The Screen Coordinator method, acting as the central command for app navigation, brings considerable benefits. It shines in its ability to centralize navigation control, significantly reducing the coupling between view controllers and easing the management of complex navigational flows. This makes it a robust choice for large-scale applications with numerous screens and complex navigation requirements. However, its complexity can be a double-edged sword. For smaller projects, this approach might be overkill, introducing unnecessary complications. Additionally, the steep learning curve associated with mastering Screen Coordinators can be a barrier for beginners, requiring a solid grasp of architectural concepts.

ViewCoordinator for Each View:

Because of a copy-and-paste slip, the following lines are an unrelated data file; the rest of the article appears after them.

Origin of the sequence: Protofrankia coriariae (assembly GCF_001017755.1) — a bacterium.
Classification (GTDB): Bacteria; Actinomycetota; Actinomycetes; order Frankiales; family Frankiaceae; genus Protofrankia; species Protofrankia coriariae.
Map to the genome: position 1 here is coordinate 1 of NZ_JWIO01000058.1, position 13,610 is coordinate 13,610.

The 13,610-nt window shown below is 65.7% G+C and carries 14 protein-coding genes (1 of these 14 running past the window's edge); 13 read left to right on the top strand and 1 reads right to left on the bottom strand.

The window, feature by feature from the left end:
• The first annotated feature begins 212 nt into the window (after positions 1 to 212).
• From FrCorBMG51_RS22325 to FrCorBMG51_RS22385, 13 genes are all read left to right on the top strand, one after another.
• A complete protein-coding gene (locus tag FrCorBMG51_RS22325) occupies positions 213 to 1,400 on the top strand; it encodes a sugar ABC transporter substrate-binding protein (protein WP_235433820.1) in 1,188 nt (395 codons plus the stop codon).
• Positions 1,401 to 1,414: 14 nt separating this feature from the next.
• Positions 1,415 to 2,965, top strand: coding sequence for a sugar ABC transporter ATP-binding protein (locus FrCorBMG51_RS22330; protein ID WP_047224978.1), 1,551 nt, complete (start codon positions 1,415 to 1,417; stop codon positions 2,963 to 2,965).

The View Coordinator approach takes a concept similar to the Screen Coordinator but brings it down to the granularity of individual views. In this design, each view has its dedicated View Coordinator responsible for managing interactions specific to that view. Each View Coordinator defines the views to be used within its scope and handles navigation-related operations. Just like in the Screen Coordinator approach, an enumeration ("Destination") is utilized to represent various view destinations. However, the key distinction lies in the fact that each view controller has its own declaration of the "Destination" enum and its respective "navigationDestination" modifier. Unlike the Screen Coordinator, which typically has a single declaration at the root of navigation.